By DEREK WILEY
Of the Keizertimes

Mike Wolfe and Frank Fritz have been all over the country since their television show American Pickers debuted on the History Channel in 2010.

But their most expensive purchase, airing Monday, April 10 at 9 p.m., came in Keizer.

Last September, a week before the pickers were scheduled to visit, Zane Leek, along with his mother and brother, met to go through all the stuff his father had left them to determine what was and wasn’t for sale.

One item they decided they wanted to hold on to was a 1922 Ace motorcycle. But that was before Wolfe offered $45,000 for the bike Leek believes his dad paid around $35 for when he spotted it under someone’s porch in Portland in the early 1960s.

Mike Wolfe and Frank Fritz.

“I love the bike,” Leek said. “It was a classic old bike but it didn’t run and it needed a lot of parts. Obviously, none of the stuff is mine. It’s my mom’s stuff and I got to thinking my mom is never going to get any enjoyment out of that motorcycle, she’s never going to ride it and my brother, he’s never going to ride it. I’m 46 years old. I’m probably never going to ride it in my lifetime. We can take the money from that to get something that we really want on the road.”

The one car that comes to mind is a 1950 Frazer Convertible the family took on trips to Colorado Springs, Long Beach and into Canada.

“Our family vacation was a car show, usually,” Leek said. “It’s been all over. It’s a pretty rare car. They only made like 65 of them.”

But the Frazer hasn’t ran in 15 years.

“I’m trying to get it back on the road and make it drivable again,” Leek said. “It needs brakes and carburetor work, all that stuff from sitting. It needs attention.”

Wolfe and Fritz weren’t satisfied with just the 1922 Ace. The pickers also purchased three 1930s motorcycles, a 1947 Knuckle engine and another $5,500 worth of miscellaneous items for a grand total of $90,550, the biggest buy Wolfe and Fritz have ever made.

The pickers, with a crew of 11 people, spent two days between Zane’s childhood home in Keizer and his parent’s property out in Macleay. They ate lunch at Birdie’s Bistro.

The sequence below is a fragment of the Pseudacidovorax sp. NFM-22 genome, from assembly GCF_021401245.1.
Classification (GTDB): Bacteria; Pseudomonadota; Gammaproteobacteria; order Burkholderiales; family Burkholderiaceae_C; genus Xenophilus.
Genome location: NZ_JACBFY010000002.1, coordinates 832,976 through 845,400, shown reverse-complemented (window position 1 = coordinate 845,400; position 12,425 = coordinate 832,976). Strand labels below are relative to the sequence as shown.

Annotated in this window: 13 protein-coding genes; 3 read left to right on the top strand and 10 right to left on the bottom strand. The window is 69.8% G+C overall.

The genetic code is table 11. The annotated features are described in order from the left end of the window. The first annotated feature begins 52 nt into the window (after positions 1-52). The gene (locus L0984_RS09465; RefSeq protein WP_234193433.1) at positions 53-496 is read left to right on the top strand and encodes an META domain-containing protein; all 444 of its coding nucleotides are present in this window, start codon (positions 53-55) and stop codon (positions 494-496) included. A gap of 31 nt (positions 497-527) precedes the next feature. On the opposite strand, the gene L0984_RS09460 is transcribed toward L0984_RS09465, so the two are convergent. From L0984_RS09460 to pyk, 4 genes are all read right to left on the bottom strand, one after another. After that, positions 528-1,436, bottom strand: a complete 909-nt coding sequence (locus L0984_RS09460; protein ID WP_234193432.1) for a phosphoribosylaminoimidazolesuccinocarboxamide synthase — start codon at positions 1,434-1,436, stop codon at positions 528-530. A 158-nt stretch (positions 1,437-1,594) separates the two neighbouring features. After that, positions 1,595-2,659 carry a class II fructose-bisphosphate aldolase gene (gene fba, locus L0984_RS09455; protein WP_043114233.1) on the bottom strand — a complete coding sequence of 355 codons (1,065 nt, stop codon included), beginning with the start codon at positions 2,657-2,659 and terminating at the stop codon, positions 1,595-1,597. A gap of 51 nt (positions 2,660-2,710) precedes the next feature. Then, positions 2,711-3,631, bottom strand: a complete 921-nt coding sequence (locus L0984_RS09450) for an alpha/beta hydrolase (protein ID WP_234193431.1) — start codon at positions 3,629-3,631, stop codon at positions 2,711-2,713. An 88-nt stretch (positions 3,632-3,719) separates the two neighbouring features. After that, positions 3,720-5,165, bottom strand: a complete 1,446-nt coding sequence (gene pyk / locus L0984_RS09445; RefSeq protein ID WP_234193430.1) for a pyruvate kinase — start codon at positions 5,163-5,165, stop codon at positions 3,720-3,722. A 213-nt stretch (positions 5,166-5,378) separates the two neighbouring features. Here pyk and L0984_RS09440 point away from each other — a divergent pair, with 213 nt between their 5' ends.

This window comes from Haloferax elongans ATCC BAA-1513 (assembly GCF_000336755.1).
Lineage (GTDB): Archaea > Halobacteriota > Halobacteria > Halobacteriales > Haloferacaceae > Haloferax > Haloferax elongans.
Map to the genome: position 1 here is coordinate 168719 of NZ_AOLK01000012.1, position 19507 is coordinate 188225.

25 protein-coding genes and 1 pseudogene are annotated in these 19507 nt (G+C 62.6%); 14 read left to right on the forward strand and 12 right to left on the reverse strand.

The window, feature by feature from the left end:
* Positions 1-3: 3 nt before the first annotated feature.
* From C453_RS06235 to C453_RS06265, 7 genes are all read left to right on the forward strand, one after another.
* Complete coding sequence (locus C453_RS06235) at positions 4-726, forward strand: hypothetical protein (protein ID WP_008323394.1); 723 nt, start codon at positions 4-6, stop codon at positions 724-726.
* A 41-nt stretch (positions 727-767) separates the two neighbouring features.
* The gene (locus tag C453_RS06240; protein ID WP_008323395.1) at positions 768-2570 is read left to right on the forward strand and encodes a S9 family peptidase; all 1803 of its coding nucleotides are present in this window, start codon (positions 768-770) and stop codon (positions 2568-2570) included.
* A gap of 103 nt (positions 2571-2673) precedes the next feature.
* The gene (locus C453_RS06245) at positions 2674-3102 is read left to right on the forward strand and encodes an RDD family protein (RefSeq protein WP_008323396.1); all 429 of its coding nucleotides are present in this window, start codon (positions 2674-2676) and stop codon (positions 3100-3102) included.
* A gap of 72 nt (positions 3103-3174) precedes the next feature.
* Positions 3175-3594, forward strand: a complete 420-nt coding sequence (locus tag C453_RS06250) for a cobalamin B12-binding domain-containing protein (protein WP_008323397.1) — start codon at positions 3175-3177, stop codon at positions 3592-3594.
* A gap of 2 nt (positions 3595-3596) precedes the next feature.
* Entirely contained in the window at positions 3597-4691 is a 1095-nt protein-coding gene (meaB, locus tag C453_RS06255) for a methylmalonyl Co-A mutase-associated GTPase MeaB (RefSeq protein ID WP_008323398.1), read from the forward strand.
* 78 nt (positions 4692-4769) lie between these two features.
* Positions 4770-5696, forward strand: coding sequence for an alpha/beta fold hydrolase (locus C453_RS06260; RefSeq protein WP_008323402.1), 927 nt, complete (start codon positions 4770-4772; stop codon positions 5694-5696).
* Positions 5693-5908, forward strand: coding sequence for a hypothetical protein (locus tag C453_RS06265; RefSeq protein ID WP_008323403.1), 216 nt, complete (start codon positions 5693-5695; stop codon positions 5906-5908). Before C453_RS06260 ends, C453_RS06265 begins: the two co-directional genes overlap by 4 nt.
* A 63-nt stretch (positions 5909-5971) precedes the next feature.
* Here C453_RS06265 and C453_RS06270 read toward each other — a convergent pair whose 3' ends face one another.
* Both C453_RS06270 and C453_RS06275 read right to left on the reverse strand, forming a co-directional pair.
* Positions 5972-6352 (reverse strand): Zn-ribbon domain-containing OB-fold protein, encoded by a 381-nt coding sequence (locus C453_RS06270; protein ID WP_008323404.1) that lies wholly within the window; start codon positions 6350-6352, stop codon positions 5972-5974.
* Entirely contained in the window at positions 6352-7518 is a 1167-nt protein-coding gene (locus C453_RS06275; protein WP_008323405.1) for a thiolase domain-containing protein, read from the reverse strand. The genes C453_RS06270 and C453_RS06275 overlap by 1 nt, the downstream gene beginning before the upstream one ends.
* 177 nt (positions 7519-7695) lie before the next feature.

“The nice thing was there was nothing that was staged,” Leek said. “Mike and Frank never went inside the buildings first. What you see on TV will be exactly the way it happened. All the negotiations were real. It was a really good time. It was so much fun. I woke up at about two in the morning after the first day, after we filmed here and at my dad’s, and thought ‘Oh my God, did I just sell all my dad’s stuff? Is this real?’ My dad would be pissed if he knew I was selling all his stuff. I’m part hoarder, too. I try not to be.”

When Zane’s father Larry died, he left the family 150 cars, jammed pack into storage buildings in both Keizer and Macleay. Most no longer run and all of the vehicles need at least a little maintenance.

The collection even included a fire engine, which Zane’s mom donated to a museum in Brooks.

“Dad would drive something until it needed brakes or whatever and then he’d go buy another car,” Leek said. “It was easier to go buy another car than it was to fix it. I enjoy the working on them more than the collecting them. I love the collecting but I like working on them. I like taking stuff that’s broken and making it work.”

Larry only bought American-made and the more rare the better. His favorite brands were Kaiser, Studebaker, Hudson and Packard. That has stuck with his son.

“I like driving something that’s not like everything else on the road,” Zane said. “It’s engrained in me. Dad had always driven something different.”

Zane’s first car was a baby blue 1960 Studebaker Lark that he drove to McNary High School in the late 1980s.

“I was a nerd in school and probably still am but I just liked driving something different,” he said. “It’s just more fun. And I like the challenge of driving something old because new cars are so easy now. I pride myself on being a good mechanic. Driving something old keeps me sharp on my skills and it makes me learn new stuff.”

Zane drove a 1960 Studebaker Hawk to work in Beaverton, where he’s a firefighter, for 12 years until he wrecked it.

“That was my daily driver and it was a great car,” he said. “I wrecked it and it just broke my heart. I killed my car. Never once got left stranded. That’s something I took pride in.”

At the moment, Zane has five cars insured, including a 2006 reliable Jeep and a more fun 1946 Willys Jeep, which he worked on with his dad.

“It doesn’t look very nice but mechanically it’s sound, new engine, transmission, it’s all new,” Zane said. “I don’t have to worry about scratching it. I found it out in Wilsonville when I was working there at the fire department. We used to go out to this mobile home park all of the time for fire and medical calls. I used to see it sitting behind this guy’s house. One day after work I just knocked on his door and asked if it was for sale. My dad, brother and I drug it home and put a new engine in it.”

Zane said he was out in the shop with his dad probably as early as three years old. The project that has kept him busy over the past year is a red 1957 Studebaker truck he paid $400 for to a woman in Grants Pass.

“I needed something that I could haul junk with, tons of scrap metal and things like that,” Zane said. “This truck will be handy in getting rid of some tonnage.”

The Leeks would like to sell the cars they don’t want and then use that money to restore the ones they do want.

“I’ve narrowed it down to about 15 I’d like to keep, which is still a crazy amount,” said Zane, who was a little disappointed Wolfe and Fritz didn’t purchase any cars when they visited Keizer.

But months later, Zane received an email from Wolfe, who wanted his dad’s old 1936 Nash Lafayette coupe. Off camera, the two agreed to a price and the most expensive pick ever continued to grow.